It was a lead pipe about four feet long and about an inch in diameter. When it hit the old man’s head it sounded like a baseball bat hitting a watermelon. And when the old man’s crushed skull hit the pavement, it sounded like a canvas bag full of wet bricks. Mercifully, the old man was dead before he hit the ground.
That’s what I saw and that’s what I reported to the police in the aftermath. They asked me to describe the assailant, but all I could see in my mind’s eye was the blood gurgling from the old man’s mouth as I tried to do something, anything, to help him.
“I don’t know,” I said, “dark, skinny, seemed to be really wired like he was on speed or something..” I was taken to the police station to view some photos and a line up, but frankly, dark, skinny guys on speed South of Market in San Francisco are a dime a dozen. “They all look alike,” I offered. “Sorry.” And there we left it for nearly five years.
Five years later, I was living in Milwaukee. A man came to my door with a certified letter from the District Attorney of San Francisco. It was a subpoena ordering me to return to San Francisco, at state’s expense, to testify in a murder trial.
Testify in a murder trial! It had been five years. It had taken only a second. I pieced together what I could remember: I was working in a lithography shop on Howard Street that day. It was sunny and warm with a vivid blue sky – the kind that attracts winos to the dumpsters for naps. I heard a commotion in the alley outside the door. I walked outside. Commotions amongst the winos and dumpster derelicts are commonplace, and it was always idle sport to look outside to see what they were up to.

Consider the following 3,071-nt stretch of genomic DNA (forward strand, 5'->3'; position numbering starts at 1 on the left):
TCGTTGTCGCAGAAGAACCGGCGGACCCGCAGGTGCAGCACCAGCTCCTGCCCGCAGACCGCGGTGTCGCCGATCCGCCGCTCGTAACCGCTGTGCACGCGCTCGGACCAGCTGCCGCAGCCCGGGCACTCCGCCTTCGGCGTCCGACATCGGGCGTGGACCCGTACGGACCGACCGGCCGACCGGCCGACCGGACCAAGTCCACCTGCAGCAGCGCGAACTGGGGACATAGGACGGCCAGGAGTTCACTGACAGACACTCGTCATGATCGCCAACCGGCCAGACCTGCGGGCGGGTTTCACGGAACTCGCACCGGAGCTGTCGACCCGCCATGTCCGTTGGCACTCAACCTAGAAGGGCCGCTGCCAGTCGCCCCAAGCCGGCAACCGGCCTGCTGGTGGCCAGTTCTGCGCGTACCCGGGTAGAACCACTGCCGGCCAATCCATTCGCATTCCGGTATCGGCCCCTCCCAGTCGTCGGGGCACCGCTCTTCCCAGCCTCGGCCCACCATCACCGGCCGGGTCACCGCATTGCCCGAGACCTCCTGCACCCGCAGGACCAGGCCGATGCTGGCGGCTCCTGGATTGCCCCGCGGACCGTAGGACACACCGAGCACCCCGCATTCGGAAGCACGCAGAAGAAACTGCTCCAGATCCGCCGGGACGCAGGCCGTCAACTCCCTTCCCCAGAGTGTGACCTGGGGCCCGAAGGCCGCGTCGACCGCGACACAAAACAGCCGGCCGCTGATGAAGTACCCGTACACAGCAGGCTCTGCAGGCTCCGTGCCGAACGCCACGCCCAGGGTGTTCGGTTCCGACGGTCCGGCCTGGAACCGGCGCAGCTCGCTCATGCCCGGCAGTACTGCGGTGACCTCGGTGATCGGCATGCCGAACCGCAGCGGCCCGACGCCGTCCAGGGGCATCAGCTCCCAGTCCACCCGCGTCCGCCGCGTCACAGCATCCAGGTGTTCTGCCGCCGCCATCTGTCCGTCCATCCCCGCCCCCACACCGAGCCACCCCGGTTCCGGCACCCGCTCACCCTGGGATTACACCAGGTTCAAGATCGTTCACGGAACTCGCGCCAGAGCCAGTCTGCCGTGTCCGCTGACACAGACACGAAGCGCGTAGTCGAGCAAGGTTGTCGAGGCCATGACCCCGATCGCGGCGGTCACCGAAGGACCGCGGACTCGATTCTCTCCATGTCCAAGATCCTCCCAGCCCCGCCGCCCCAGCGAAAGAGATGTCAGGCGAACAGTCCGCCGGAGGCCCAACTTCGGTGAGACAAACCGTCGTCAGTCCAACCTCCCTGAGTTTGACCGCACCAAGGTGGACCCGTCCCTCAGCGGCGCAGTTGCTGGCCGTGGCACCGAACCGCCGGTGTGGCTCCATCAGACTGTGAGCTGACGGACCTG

The old man, Vietnamese and at least 80 years old, lived in a ground floor walk-up across the alley and was yelling and shaking a broom at the skinny dark man. The dark man had apparently fallen asleep on the stoop and the old man was trying to chase him away. An argument ensued, and suddenly, out of nowhere, a lead pipe appeared and the dark man was taking a roundhouse cut like Barry Bonds leaning into an inside fastball. Thwack! The old man’s head shattered. A second later I was running to the aid of the victim and the assailant was sprinting south down the alley with two of my work mates in hot pursuit.
I was first-aid certified but there was nothing I could do. Air bubbles gurgled through the blood that drained from his mouth as the old man stared blankly and uncomprehendingly dead at the deep blue sky.
Seagulls watched from the dumpster. The winos and derelicts had all instinctively cleared out.
That’s all I could recall. And that’s all I told the District Attorney when I got to San Francisco. In court, they asked me if I could identify the dark, skinny, frightened man wearing an ill-fitting suit. I could not. They nodded without comment, apparently satisfied, and put me back on the plane to Milwaukee.